5. The Mac is more secure than Windows. Fact. But my neighbor’s Mac mini got hacked. Its my fault really. I purchased the Mac mini in 2005 and after playing with it for about a week, I sold it to my neighbor. I turned the firewall on and enabled the remote connectivity through SSH. If figured that if she needed any help, I could log in from my Mac. Well about 3 weeks ago, she told me that she couldn’t login. It wouldn’t accept her password. So I used the OS X disk and reset her password. Then this past weekend, she called me again to say she couldn’t login. So this time I brought her mini to my house and reset the password again, but noticed a couple perl files in her home folder. As well as a few tgz files. I don’t recall the names of them now, but they were definitely hacker related. I checked her bash history file and sure enough, somebody had logged in and downloaded these files using the curl command. They set up a shoutcast server on her mini. Her only mistake was making her password the same as her user name. She’s running 10.3.9. Apparently, the version of SSH on 10.3.9 has an exploit and Apple isn’t too interested in fixing older versions of their OS. So I have since reinstalled OS X 10.3.9 and turned off remote connectivity.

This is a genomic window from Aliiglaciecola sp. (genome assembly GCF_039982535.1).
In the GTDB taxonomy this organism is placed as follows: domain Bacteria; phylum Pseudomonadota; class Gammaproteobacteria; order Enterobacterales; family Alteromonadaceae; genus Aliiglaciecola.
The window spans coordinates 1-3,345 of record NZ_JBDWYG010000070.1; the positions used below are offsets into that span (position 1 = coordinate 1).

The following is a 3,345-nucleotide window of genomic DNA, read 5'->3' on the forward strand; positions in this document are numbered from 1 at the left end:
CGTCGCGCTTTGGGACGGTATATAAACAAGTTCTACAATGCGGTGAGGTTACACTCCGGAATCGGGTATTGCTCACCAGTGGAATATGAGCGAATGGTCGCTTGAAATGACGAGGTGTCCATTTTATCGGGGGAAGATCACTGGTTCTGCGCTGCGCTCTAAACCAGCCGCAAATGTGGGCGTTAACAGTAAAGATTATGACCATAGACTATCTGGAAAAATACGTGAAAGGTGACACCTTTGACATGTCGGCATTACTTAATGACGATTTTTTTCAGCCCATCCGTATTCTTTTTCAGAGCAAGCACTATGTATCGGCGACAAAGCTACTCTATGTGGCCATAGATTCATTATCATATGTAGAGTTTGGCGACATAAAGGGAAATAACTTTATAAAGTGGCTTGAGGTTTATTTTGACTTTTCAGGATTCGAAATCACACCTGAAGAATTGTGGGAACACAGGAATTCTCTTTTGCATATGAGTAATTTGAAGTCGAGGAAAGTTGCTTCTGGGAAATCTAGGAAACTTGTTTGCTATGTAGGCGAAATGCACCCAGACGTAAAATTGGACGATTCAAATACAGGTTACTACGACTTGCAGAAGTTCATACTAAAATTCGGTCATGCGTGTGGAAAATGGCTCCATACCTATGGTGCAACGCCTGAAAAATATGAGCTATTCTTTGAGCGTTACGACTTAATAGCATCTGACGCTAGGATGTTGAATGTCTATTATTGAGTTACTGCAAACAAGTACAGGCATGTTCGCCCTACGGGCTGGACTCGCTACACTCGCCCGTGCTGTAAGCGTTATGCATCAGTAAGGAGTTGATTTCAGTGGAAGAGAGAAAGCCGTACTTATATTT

6. Jeff,
    I’m not sure if I believe you or not. If what you are saying is true, it likely means the “hacker” is someone she knows, has been in her house.

    This is not a malware attack so much as a hacker attack. Any computer left available to a hacker for long enough can be broken into. Apple makes this harder to hack in – by default – but you helped the hacker by opening the SSH port. Still, he shouldn’t have been able to log on unless you left a “guest account” out there. And you have to be particularly clueless – or just plain stupid – to use your account name as your password.

    It’s up to you to help her.
    Set the system up so there’s no admin access from her account or from the account that identifies the computer … if her system is identified as “Jeff’s Computer”, “Jeff’s” account should not have admin privs. Then you need to get her to create a solid passphrase – try Im-the-CUTest – for her account and a better one for the account with admin privs.

  7. In related Vista news – I listened to a poscast yesterday and a Windows developer was again complaining about Vista. Seems as though the Aero glass interface and the 3-D desktop features use HUGE AMOUNTS OF HORSEPOWER. The result? He got 45min of battery life from his notebook while demoing some of his software under Vista. If battery life gets to a certain level, Vista will automatically start turning off the eye-candy to compensate. Here was in the middle of showing some of his products, and the desktop started losing “features” (eye candy). Screwed his whole presentation. If he would of had his notebook plugged in it would have been no problem, but who’s going to want to run Vista on a notebook if you can only get 45min of battery life out of it? He also said that MS really screwed a lot of developers when they dropped the Win FS – people had products in the pipeline for this.

    PowerUser.tv Episode 48 (first 30 min is interesting):

    http://www.poweruser.tv/index.aspx?c=1